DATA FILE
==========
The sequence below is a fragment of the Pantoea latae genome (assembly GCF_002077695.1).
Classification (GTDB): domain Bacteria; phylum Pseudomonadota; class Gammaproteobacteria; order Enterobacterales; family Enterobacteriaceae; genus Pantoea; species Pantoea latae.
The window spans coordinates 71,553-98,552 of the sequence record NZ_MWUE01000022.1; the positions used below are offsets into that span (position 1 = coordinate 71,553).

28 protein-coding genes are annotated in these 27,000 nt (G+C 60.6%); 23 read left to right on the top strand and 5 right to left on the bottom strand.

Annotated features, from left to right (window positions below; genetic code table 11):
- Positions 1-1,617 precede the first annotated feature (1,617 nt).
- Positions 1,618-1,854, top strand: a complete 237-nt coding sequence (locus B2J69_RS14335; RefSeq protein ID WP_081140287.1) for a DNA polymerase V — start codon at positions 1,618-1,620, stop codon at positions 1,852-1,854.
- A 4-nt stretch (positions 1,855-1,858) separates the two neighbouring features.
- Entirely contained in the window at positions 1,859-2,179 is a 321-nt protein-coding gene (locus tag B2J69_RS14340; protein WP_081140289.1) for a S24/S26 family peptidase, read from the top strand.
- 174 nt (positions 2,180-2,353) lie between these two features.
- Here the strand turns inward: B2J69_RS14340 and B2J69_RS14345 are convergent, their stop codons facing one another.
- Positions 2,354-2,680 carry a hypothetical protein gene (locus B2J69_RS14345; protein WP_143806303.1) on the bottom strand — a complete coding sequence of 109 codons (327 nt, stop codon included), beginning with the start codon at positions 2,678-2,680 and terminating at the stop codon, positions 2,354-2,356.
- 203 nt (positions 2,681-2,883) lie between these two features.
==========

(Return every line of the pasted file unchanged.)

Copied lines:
The sequence below is a fragment of the Pantoea latae genome (assembly GCF_002077695.1).
Classification (GTDB): domain Bacteria; phylum Pseudomonadota; class Gammaproteobacteria; order Enterobacterales; family Enterobacteriaceae; genus Pantoea; species Pantoea latae.
The window spans coordinates 71,553-98,552 of the sequence record NZ_MWUE01000022.1; the positions used below are offsets into that span (position 1 = coordinate 71,553).

28 protein-coding genes are annotated in these 27,000 nt (G+C 60.6%); 23 read left to right on the top strand and 5 right to left on the bottom strand.

Annotated features, from left to right (window positions below; genetic code table 11):
- Positions 1-1,617 precede the first annotated feature (1,617 nt).
- Positions 1,618-1,854, top strand: a complete 237-nt coding sequence (locus B2J69_RS14335; RefSeq protein ID WP_081140287.1) for a DNA polymerase V — start codon at positions 1,618-1,620, stop codon at positions 1,852-1,854.
- A 4-nt stretch (positions 1,855-1,858) separates the two neighbouring features.
- Entirely contained in the window at positions 1,859-2,179 is a 321-nt protein-coding gene (locus tag B2J69_RS14340; protein WP_081140289.1) for a S24/S26 family peptidase, read from the top strand.
- 174 nt (positions 2,180-2,353) lie between these two features.
- Here the strand turns inward: B2J69_RS14340 and B2J69_RS14345 are convergent, their stop codons facing one another.
- Positions 2,354-2,680 carry a hypothetical protein gene (locus B2J69_RS14345; protein WP_143806303.1) on the bottom strand — a complete coding sequence of 109 codons (327 nt, stop codon included), beginning with the start codon at positions 2,678-2,680 and terminating at the stop codon, positions 2,354-2,356.
- 203 nt (positions 2,681-2,883) lie between these two features.